Yet, I get the same disquiet when any Prophet of God – Moses, Jesus, Abraham, Noah, or others – is maligned or attacked. Yes, people are free to say and believe what they want, but that doesn’t mean I have to either like it or be silent about it. Yet, I am very upset at the fact that seemingly devout Muslims reacted violently to the film: attacking the Embassy in Egypt and Yemen; attacking KFC and Hardees restaurants in other countries. I mean, come on, the Prophet Muhammad (pbuh) would never condone such violence, even if it is out of love for him.

Throughout his ministry, the Prophet Muhammad (pbuh) was attacked, maligned, and mocked. Yet, he never reacted violently or told his followers to do so. His response was kindness and compassion, and it was this kindness and compassion that eventually won over his most bitter enemies. He was only following the commands of God in the Quran:

But [since] good and evil cannot be equal, repel thou [evil] with something that is better and lo! he between whom and thyself was enmity [may then become] as though he had [always] been close [unto thee], a true friend! (41:34)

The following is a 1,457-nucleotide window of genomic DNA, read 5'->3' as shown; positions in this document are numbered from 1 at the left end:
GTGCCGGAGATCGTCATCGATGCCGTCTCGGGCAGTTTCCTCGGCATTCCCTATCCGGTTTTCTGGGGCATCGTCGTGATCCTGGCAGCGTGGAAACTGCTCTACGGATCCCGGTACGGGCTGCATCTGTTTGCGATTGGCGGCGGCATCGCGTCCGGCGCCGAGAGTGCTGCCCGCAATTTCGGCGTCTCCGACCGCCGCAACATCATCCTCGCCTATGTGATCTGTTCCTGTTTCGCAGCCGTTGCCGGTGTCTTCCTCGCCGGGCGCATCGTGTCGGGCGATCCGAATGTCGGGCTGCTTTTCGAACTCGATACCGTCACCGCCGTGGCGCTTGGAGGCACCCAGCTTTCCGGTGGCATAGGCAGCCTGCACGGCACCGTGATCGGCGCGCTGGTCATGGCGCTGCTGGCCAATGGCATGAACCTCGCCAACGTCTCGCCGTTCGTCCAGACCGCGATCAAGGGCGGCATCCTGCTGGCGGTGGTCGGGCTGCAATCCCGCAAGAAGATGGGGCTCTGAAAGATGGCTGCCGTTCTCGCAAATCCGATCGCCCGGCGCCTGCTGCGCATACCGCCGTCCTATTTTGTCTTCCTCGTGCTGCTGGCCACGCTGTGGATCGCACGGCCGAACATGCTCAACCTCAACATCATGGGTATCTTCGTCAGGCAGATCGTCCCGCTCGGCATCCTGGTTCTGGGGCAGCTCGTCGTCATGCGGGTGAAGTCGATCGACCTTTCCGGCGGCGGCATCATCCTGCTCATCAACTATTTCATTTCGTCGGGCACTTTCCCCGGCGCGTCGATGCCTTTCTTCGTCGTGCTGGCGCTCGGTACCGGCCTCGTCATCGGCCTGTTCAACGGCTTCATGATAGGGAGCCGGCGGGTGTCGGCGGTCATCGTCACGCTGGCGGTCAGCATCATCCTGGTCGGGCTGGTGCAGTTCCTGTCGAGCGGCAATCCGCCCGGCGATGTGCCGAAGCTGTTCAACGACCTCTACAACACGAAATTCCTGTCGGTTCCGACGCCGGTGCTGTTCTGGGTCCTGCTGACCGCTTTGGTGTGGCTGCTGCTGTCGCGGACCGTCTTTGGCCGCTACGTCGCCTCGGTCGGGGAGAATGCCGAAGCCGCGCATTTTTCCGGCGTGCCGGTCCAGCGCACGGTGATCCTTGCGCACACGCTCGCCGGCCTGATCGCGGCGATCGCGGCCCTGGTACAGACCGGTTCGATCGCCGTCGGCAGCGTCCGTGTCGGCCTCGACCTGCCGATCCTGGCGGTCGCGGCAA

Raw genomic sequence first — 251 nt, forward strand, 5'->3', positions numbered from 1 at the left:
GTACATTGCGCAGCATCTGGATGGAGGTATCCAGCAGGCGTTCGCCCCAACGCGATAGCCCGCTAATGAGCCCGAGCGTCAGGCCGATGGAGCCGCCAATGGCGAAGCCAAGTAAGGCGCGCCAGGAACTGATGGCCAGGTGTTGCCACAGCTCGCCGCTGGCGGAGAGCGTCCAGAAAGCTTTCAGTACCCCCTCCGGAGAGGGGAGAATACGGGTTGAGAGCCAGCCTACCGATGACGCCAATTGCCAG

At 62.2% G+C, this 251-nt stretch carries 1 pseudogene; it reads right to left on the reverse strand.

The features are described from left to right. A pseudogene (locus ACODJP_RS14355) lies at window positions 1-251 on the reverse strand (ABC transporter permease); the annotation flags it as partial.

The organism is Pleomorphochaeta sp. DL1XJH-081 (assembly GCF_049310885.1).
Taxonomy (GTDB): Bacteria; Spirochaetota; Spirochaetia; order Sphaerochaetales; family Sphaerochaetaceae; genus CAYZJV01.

That is the example we should follow as Muslims. Yet, sadly – and for a variety of social, economic, and political reasons, as well as a sheer lack of faith – some Muslims frequently do not follow the Prophet’s example.

Having said that, however, it is to be noted that the Muslim protesters that garner the headlines are a very small minority. For example, in Cairo – out of more than 9 million people – a few hundred protesters at best attacked the US Embassy. The TV cameras may have made it seem that the entire city came out – like during the Revolution – but it did not. The few do not, and must not, reflect upon the whole, just as the filmmaker who produced the anti-Islam film does not represent America or her people.